The Great Resignation and the Shifting Workforce

By now you have all heard about The Great Resignation, and as we come up on the one year anniversary of over 4 million people leaving their job last September, we are continuing to see this pattern trending. According to the Forbes article, Great Resignation Or Great Fed-Up Nation? Factors In Today’s Workplace Discontent by Hilary DeCesare, the pandemic did surge this workplace trend, but the resignation rate has been climbing since 2009. A 2021 Gallup analysis showed that half the workforce was searching for a new job, across all job markets. Again in March 2022, there was a record 4.5 million job resignations once again. What is all of the data and statistics pointing to? Is it a pay or an industry issue? The answer is no, it’s a workplace issue. 

It’s a workplace issue, what’s that mean?

The discontent is coming from the workplace environment and culture, so what does that actually mean for businesses and their leaders? Gone are the days of just accepting a disengaging, toxic and high-pressure work environment,  if organizations cannot adjust, then they will continue to have unfulfilled staffing needs. As previously mentioned, this is not specific to one type of job or one type of industry, this is a massive workplace shift that is affecting every single industry right now. The main takeaway from all of this data is that the workplace expectations are shifting once again, so companies can continue to fight it, or they can start to pivot. 

It might be helpful for organizations and their leaders to recognize that this is not the first workplace shift to occur by any means.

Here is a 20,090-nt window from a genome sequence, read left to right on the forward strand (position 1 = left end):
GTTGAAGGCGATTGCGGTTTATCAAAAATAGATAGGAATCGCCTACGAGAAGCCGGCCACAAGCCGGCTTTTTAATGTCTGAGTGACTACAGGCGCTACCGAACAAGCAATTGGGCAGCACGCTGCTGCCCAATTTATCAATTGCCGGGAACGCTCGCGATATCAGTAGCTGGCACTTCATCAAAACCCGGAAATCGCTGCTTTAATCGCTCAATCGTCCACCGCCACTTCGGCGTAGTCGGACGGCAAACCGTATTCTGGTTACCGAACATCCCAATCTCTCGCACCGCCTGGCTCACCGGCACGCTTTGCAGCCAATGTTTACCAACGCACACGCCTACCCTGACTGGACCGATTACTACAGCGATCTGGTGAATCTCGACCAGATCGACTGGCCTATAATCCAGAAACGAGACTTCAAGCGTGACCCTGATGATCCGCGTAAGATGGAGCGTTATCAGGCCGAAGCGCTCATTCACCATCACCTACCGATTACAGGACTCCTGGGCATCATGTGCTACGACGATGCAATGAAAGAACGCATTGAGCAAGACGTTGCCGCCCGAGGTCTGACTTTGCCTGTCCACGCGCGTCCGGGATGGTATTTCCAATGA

In 1926, during the Great Depression, we saw the implementation of a 5-day, 40-hour work week, which had previously been unheard of. In 1860, the workweek was about 65 hours, coming down from 70+ in the 1700s. Additionally, child labor was outlawed in the 1930s, also something that rattled employers, as children were seen as highly valuable during the Industrial Revolution. This was because they could be paid less, were smaller and could do tasks in tighter spaces and were less likely to strike. It’s interesting that children were seen as valuable additions, and one of the reasons was they could be paid less… 

These workplace shifts throughout history started to become more complex as major social changes were also occurring. In the 1860s, slavery was abolished, striking fear into plantation owners, as slaves were the fuel for the economic engines of the south. And once Black men were given the right to vote, that same fear came rushing back, as this could drastically alter the status quo once again. White women were kept from voting until 1920, and it would not be until 1965 that all women of color would be granted that same right. This shook employers as well. With women now being allowed to vote, they could potentially vote for representatives that were more progressive and people-focused, drastically changing the business world potentially. While this is a small glimpse into changes throughout history, the important takeaway is that the shifts were inevitable and fought for by the people who make up our organizations. 

What should an organization do to start pivoting and adjusting? 

Making the decision to truly invest in a workplace shift is truthfully an amazing first step. However, it is not realistic to expect overnight results, it will take time. Below is a list of places to start your organizational pivot, however, keep in mind that it is only the beginning.